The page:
As an anecdotal counterpoint, I tend to read fiction very quickly compared to non-fiction, and enjoy it / retain it well enough for me. When I try to read most non-fiction that quickly, I usually don't get much out of it.
Same thing here. When reading fiction (and some types of non-fiction) I can do away with my internal monologue and absorb the text directly, with full or near-full comprehension.  With textbooks etc. I need to actually subvocalize the words for full comprehension.
I'm skeptical of the claim about subvocalization made here as well, but I'm realistic enough to know that I'm not different enough to fall outside the realms of the study referenced.
 My reading speed in this `mode', so to speak, ranges from 300-750 WPM, depending on how engaged I am in the material. I measure comprehension by testing myself via asking others (with a copy of the material in question) to quiz me on the content after such a reading session.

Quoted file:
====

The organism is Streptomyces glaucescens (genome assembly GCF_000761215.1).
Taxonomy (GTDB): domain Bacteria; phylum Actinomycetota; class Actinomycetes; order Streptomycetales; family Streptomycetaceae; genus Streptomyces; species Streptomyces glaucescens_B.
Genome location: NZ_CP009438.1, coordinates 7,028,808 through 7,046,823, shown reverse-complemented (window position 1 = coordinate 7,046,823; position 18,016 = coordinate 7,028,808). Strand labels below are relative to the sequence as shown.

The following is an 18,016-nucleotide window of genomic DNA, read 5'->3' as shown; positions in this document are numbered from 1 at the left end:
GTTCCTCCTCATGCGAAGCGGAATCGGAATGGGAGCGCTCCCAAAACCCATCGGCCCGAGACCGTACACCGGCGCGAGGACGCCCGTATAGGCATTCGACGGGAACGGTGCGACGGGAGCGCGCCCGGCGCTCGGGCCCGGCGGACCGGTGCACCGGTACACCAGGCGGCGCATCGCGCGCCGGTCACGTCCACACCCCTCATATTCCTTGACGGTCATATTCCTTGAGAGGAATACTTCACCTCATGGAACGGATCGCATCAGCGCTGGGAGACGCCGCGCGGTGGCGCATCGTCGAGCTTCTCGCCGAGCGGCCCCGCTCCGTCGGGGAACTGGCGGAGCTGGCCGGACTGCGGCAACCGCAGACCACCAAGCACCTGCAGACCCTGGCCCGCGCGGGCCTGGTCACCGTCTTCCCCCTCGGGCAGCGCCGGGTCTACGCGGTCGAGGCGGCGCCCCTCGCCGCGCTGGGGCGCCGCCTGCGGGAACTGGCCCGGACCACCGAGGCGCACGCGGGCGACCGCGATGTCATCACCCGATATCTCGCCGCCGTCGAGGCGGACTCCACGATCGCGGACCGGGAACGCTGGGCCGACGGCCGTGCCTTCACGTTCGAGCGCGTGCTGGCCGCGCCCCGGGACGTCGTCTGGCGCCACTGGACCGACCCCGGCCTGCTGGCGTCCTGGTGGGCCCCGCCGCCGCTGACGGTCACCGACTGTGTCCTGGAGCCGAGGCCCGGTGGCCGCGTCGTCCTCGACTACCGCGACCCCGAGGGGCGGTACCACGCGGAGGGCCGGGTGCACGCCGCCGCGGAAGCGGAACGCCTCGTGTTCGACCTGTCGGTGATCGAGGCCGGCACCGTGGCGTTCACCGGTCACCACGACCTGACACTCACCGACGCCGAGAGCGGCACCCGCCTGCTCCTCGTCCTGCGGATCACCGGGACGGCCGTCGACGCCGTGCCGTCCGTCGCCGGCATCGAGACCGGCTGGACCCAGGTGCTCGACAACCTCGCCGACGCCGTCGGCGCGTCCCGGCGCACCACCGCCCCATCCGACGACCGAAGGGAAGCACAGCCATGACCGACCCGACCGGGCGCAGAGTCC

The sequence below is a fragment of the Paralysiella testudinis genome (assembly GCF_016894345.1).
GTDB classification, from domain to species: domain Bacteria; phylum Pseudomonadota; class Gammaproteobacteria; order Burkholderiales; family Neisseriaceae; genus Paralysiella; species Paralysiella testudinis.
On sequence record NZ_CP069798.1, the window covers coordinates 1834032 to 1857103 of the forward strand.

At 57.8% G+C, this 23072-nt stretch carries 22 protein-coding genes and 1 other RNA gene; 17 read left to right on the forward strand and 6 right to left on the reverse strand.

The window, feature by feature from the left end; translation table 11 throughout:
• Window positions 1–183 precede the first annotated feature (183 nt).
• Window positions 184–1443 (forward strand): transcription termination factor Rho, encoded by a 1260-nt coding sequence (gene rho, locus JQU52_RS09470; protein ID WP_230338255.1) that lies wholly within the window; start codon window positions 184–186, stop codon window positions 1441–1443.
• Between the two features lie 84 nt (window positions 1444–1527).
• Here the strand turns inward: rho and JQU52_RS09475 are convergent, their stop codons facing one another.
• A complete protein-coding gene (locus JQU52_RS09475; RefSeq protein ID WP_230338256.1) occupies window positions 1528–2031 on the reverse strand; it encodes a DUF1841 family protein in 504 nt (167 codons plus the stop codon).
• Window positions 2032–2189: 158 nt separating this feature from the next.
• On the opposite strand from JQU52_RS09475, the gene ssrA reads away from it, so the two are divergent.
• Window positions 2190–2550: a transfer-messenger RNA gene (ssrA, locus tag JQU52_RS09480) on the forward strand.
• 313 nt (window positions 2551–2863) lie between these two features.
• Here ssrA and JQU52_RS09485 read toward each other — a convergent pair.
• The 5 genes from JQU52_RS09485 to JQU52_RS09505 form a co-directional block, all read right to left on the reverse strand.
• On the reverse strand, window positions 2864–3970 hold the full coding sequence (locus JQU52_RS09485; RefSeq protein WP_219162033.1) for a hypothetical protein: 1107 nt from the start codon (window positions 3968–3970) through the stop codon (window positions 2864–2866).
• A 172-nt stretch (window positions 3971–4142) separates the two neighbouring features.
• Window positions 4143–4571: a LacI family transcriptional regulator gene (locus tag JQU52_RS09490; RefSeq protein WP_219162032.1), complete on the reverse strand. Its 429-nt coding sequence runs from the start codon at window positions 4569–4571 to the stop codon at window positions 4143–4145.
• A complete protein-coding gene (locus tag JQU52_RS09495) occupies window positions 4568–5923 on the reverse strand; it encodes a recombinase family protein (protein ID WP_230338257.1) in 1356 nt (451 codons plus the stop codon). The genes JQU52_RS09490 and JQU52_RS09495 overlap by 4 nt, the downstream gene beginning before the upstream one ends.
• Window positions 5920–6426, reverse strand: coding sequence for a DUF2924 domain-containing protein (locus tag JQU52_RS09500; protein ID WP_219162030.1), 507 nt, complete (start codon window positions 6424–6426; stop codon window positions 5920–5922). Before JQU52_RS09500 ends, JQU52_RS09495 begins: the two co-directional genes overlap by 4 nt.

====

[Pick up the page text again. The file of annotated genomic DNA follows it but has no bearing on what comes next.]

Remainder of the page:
Strangely enough, I find that retention is always better (for me atleast) in casual reading of novels etc; I'm ok there with ~400-500 wpm. I do skim through reports actually, well mostly that happens when you approximately know the content so there just may be higher speeds may be achieved as you know what to expect. I think for me it is mostly prior knowledge that maybe makes a difference of 100-200 wpm
Me too. What varies my speed in fiction reading (beyond plain badly written fiction) is the level of detail the story forces my mind to create to envision it. In a fiction book I really enjoy I'll spend more time 'dreaming' it then reading.
I think another way to test to see how well someone speed reads is to have them pick out a concept out of non-indexed data. If someone speed reads beyond their ability they will skip over it, if they are not a speed reader it will take some time for them to find it.